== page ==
Crohn’s and Colitis Foundation of America:http://www.ccfa.org/

Swidsinski A, Weber J, Loening-Baucke V, Hale LP, Lochs H. Spatial organization and composition of the mucosal flora in patients with inflammatory bowel disease.J Clin Microbiol. 2005;43(7):3380–3389.

Tontini GE, Vecchi M, Pastorelli L, Neurath MF, Neumann H. Differential diagnosis in inflammatory bowel disease colitis: state of the art and future perspectives. World J Gastroenterol. 2015 Jan 7;21(1):21-46.

By: Emma Partridge, MS Candidate

Green tea contains a high concentration of polyphenols, most of which are flavanols. Flavanols are commonly known as catechins, the most active catechin being epigallocatechin-3-gallate (EGCG).1 Within the world of nutrition, green tea is consistently touted as a beverage with a plethora of health benefits. These benefits are far-reaching and specific roles of green tea have been identified to improve symptoms or reverse disease damage amongst people with autoimmune disease, heart disease, cancer, liver disorders, smoking complications, chronic inflammation, and more. The roles of green tea often overlap and while green tea consumption is important for those with various diseases, the consumption of green tea by healthy individuals may be integral in the prevention of many of the following diseases.

Chronic Inflammatory Disease
EGCG may be most important flavanol when it comes to inflammation control.2 EGCG has been shown to suppress the production of cytokines, pro-inflammatory mediators. Suppressing cytokines decreases long-term inflammation and has been shown to improve inflammation-related symptoms in arthritis models.3,4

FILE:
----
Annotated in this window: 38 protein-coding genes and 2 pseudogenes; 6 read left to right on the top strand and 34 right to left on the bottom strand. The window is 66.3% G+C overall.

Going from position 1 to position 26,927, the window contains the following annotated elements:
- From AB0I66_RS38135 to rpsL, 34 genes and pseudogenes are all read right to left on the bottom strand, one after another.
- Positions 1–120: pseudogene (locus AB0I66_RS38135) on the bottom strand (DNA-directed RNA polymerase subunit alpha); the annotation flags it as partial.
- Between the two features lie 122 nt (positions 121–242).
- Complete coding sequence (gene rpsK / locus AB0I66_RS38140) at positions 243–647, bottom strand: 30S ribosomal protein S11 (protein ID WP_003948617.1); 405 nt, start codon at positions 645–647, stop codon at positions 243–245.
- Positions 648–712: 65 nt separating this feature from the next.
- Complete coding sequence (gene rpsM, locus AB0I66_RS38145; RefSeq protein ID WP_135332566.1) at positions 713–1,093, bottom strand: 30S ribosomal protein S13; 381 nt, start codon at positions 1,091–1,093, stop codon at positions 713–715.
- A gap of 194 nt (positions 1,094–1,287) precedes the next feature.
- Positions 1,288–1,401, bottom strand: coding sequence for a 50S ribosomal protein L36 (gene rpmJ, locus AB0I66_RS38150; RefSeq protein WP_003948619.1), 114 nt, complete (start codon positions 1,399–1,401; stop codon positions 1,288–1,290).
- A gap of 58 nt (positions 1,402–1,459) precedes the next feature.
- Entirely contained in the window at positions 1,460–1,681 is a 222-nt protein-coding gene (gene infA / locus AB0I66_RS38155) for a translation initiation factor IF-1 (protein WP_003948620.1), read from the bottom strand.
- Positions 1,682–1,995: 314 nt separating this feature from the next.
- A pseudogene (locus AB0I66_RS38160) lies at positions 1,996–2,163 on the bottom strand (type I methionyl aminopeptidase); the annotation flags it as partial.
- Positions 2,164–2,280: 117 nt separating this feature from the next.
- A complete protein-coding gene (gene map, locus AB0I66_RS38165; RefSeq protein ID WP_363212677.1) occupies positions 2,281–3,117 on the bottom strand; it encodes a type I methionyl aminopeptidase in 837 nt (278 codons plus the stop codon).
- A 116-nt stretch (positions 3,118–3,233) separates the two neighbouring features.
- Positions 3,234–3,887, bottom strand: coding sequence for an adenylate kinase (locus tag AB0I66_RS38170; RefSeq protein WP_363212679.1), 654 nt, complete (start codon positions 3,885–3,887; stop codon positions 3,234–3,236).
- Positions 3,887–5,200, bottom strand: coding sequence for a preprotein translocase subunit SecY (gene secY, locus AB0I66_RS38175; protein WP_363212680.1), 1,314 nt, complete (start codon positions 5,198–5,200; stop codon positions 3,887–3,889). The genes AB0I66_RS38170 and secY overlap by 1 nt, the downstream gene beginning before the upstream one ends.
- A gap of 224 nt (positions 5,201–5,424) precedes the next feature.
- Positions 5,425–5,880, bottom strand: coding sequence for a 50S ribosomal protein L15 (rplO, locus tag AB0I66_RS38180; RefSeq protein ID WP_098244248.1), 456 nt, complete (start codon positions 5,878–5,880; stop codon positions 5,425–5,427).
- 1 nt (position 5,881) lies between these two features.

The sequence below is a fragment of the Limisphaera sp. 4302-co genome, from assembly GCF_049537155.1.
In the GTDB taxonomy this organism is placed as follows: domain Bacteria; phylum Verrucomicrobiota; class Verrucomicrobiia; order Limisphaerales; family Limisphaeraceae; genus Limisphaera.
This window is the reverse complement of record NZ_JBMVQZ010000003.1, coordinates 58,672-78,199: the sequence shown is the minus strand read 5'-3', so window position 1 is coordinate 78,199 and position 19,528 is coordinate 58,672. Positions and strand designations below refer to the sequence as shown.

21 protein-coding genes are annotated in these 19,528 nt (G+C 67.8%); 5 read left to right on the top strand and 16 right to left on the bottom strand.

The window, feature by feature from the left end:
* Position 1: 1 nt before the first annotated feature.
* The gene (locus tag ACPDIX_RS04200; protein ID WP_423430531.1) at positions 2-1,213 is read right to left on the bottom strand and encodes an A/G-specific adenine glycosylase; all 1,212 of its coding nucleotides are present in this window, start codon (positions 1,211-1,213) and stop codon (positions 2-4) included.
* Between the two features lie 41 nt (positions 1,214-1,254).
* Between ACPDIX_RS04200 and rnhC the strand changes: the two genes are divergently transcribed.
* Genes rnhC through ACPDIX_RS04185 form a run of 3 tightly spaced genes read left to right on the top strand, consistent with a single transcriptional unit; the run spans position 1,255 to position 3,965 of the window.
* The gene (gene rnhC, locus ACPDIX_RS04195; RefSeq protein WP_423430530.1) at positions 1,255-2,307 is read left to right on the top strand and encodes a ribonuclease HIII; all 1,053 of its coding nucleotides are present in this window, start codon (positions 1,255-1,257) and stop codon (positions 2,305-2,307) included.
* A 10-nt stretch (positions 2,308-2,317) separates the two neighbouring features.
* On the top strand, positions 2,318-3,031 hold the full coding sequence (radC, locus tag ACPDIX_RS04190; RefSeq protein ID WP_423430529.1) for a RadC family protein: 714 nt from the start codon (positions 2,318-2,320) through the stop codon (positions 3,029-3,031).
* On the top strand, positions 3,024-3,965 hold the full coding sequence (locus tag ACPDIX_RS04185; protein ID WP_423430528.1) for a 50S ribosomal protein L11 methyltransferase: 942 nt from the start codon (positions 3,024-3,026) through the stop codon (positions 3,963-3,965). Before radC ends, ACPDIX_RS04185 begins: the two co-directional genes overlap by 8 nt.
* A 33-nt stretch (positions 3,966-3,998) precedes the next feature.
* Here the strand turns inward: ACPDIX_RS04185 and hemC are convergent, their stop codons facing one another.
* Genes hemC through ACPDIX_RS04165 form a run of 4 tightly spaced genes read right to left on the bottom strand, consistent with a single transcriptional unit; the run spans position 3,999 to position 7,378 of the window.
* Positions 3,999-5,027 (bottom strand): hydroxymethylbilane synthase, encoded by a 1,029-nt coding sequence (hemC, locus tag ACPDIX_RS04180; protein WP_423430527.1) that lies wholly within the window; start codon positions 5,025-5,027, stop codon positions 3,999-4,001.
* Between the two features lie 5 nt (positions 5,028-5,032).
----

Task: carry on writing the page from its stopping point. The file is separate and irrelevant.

Autoimmune Disease
In addition to helping to control the chronic inflammation associated with most autoimmune diseases, EGCG has been shown to suppress auto-reactive T cell proliferation. Auto-reactive T cells act against the body, resulting in various forms of autoimmune diseases. EGCG may also help to regulate T-helper cell balance, which may decrease the pathogenesis of arthritic diseases, especially rheumatoid arthritis.3

Type 2 Diabetes Risk
Type 2 Diabetes is sweeping America, and food production practices, availability, and affordability are making it harder for people to access healthy options. The ease of accessing and affording unhealthy foods is increasing the risk of diabetes among populations. Green tea, as well as coffee, has been associated with lowering the risk of type 2 diabetes, though the mechanism is unknown and the data inconsistent. However, in a study of 40,000+ people followed for 10 years, researchers found that daily consumption of at least three cups of coffee or tea may lower type 2 diabetes risk.5

Heart Disease & Stroke Risk
In an article published by the American Heart Association, researchers found that people who drank two to three cups of green tea per day had a 14% lower risk of stoke.6 The research on green tea and stroke risk comes on the wake of multiple studies finding links between green tea and heart health. Multiple studies found green tea consumption to lower risk of death from heart attacks by 26% and lower risk of coronary artery disease by 28%.7